Docker containers ensure consistency across multiple development, release cycles and standardizing the environment. One of the biggest advantages to a Docker-based architecture is actually standardization. Docker provides repeatable development, build, test, and production environments. Standardizing service infrastructure across the entire pipeline allows every team member to work on a production parity environment. By doing this, engineers are more equipped to efficiently analyze and fix bugs within the application. This reduces the amount of time wasted on defects and increases the amount of time available for feature development.
3. Compatibility & maintainability
Eliminate the “it works on my machine” problem once and for all. One of the benefits that the entire team will appreciate is parity. Parity, in terms of Docker, means that your images run the same no matter which server or whose laptop they are running on. For developers, this means less time spent setting up environments, debugging environment-specific issues, and a more portable and easy-to-set-up codebase. Parity also means your production infrastructure will be more reliable and easier to maintain.
4. Multi-Cloud Platforms
This is possibly one of Docker’s greatest benefits. Over the last few years, all major cloud computing providers, including Amazon Web Services (AWS) and Google Compute Platform (GCP), have embraced Docker’s availability and added individual support. Docker containers can be run inside an Amazon EC2 instance, Google Compute Engine instance, Rackspace server or VirtualBox, provided that the host OS supports Docker. If this is the case, a container running on an Amazon EC2 instance can easily be ported between environments, for example to VirtualBox, achieving similar consistency and functionality. Also, Docker works very well with other providers like Microsoft Azure, and OpenStack, and can be used with various configuration managers like Chef, Puppet, and Ansible, etc.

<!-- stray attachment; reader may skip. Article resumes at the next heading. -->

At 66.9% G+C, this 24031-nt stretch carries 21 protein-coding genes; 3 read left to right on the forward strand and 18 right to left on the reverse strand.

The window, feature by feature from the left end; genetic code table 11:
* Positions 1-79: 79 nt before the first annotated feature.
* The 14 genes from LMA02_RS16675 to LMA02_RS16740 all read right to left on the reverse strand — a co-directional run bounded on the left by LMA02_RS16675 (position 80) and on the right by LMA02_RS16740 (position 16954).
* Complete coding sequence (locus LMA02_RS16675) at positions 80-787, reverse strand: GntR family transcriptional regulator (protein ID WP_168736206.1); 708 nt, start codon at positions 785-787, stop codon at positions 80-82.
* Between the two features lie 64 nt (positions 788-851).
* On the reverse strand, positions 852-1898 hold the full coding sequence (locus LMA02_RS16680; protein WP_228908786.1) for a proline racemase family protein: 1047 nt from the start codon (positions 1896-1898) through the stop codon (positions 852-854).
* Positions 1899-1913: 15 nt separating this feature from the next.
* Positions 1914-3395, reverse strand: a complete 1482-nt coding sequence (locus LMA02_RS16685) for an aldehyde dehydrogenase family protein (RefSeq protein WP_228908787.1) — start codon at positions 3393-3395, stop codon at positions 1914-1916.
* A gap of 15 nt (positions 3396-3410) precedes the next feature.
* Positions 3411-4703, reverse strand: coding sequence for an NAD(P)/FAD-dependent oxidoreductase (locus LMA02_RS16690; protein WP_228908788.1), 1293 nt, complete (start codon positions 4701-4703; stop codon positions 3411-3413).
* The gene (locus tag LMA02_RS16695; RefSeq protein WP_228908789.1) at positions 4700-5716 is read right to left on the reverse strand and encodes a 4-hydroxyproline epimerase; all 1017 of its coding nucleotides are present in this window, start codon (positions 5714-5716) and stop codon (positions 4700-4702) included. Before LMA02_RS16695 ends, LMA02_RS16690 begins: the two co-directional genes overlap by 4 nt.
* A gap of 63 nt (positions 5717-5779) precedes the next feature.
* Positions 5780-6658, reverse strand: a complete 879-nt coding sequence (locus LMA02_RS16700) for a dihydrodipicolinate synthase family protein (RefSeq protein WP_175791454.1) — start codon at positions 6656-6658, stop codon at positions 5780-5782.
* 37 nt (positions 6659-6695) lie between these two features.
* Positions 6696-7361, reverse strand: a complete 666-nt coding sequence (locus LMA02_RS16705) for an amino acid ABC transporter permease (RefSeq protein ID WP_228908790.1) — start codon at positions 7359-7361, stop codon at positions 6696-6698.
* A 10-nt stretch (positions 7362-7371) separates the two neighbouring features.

Docker ensures our applications and resources are isolated and segregated. Docker makes sure each container has its own resources that are isolated from other containers. We can have various containers for separate applications running completely different stacks. Docker helps us to ensure clean app removal since each application runs on its own container. If we are no longer need an application, we can simply delete its container. It won’t leave any temporary or configuration files on our host OS.
On top of these benefits, Docker also ensures that each application only uses resources that have been assigned to them. A particular application won’t use all of our available resources, which would normally lead to performance degradation or complete downtime for other applications.
From a security point of view, Docker ensures that applications that are running on containers are completely segregated and isolated from each other, granting you complete control over traffic flow and management. No Docker container can look into processes running inside another container. From an architectural point of view, each container gets its own set of resources ranging from processing to network stacks.